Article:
It is expected to be a major year in economic development in Union, one city official said.
“There are a lot of things that will come into fruition in 2014,” explained Community Development Director Joseph Graves.
Both industrial and retail developments are on the horizon, he added.
“There are several industrial expansion projects that we have been working with over the last few months, and some retail developments that are going through their due diligence before making any announcement,” he said.
While Graves can’t make any official statements about potential businesses locating in Union, he did note that the interest in Union has gained momentum late last year.
“Within the last couple of months I have met with several developers,” he explained. “There certainly is a lot more interest in Union, Mo.”
In August, Graves met with representatives from InSite Consulting, LLC, an industrial site selection consulting firm, through a Missouri Partnership marketing program.
InSite Consulting presented market research findings to Graves; Gretchen Pettet, executive director of ECC’s Center for Workforce Development; and Darren Lamb, Washington’s community and economic development director.
The cities of Union and Washington were selected to participate in the Product Readiness Assessment program after submitting a joint application.
“This gave us very good insight into how to better market the industrial park, and land for future development,” said Graves.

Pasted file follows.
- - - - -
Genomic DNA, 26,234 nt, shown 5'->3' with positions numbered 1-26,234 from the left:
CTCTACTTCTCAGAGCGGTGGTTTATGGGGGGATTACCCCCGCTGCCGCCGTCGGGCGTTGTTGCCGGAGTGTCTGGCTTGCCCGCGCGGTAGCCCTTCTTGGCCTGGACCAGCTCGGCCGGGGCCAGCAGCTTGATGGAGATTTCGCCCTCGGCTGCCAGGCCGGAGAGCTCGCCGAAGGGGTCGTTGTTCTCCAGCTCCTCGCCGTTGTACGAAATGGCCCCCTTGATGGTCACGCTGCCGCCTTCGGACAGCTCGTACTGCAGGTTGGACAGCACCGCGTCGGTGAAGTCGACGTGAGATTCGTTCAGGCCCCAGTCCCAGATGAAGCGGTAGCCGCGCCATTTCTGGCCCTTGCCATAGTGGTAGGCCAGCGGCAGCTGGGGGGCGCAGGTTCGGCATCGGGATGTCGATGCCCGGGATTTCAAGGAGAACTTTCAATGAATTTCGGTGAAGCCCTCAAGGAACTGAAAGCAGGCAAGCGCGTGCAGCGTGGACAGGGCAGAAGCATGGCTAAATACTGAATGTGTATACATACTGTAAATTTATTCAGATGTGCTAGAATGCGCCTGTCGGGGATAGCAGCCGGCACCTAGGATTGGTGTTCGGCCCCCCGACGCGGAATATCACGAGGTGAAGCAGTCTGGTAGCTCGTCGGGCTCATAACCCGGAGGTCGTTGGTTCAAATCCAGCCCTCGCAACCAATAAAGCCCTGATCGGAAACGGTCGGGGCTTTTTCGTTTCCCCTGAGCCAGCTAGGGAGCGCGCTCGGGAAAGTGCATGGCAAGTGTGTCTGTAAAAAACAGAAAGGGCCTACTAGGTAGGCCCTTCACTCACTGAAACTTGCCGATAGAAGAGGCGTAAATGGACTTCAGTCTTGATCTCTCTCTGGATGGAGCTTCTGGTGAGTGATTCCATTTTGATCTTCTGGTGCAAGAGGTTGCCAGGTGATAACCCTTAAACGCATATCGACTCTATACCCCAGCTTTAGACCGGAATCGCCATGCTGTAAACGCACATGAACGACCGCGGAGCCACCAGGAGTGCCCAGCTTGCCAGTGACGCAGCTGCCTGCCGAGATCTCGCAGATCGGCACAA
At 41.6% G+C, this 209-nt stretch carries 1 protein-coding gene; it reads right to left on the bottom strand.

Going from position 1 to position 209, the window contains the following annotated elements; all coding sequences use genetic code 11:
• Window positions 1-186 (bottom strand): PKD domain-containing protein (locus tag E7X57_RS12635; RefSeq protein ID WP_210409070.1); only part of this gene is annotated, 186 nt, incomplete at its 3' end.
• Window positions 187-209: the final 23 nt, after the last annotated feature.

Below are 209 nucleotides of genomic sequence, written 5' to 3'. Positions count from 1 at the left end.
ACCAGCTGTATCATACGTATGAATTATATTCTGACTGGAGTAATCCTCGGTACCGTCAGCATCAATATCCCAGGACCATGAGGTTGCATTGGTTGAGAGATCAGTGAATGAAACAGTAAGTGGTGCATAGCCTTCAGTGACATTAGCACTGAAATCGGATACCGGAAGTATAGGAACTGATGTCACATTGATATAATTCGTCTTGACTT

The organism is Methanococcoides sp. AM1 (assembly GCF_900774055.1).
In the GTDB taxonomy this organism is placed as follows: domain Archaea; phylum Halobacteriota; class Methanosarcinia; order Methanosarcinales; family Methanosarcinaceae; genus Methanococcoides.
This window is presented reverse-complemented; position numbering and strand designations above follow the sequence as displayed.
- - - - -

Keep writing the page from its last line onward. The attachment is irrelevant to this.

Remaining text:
InSite representatives recommended a 60,000- to 80,000-square-foot building on a lot large enough to double, or possibly quadruple, the size.
Graves said the site consultant recommended that Union market its proximity to St. Louis.
He added that there also were recommendations for Franklin County involvement in economic development.
According to Graves, his department is now working toward refreshing the economic development website.
Graves noted that InSite representatives were complimentary of the cities of Union and Washington working well together.
Representatives of the two cities have been taking joint trips to conventions to visit site consultants.
He said the communities should “think more regionally.”
Graves noted that Charter high-speed Internet was installed along Progress Parkway near the industrial park.
“That provides businesses in the industrial park with another low-cost Internet option,” Graves said. “It is an opportunity for redundancy.”
AT&T also provides Internet at the park.
This year, Franklin County was named the first “work ready” county in the state, and one of the first in the country, by American College Testing (ACT).
Missouri and three other states were invited by ACT to take part in the work-ready program in 2012. The program aligns the work force training program with the economic development needs of communities and matches applicants to jobs based on skill level.
The program is designed to strengthen businesses by having a stronger work force, thanks to enhanced training.
“We hope to expand upon the number of certificates through working with the department of education and to continue working with ECC,” he said.
Graves’ department launched a new website last year that is “much more user friendly.”
He said the site is easy to navigate and searchable. People can visit the site at unionmissouri.org for community alerts, including boil orders or changes to the city’s trash or recyclables collections.
People also can access agendas and minutes from city meetings.
The site features a “How Do I?” tab, which is a similar to a “frequently asked question” section.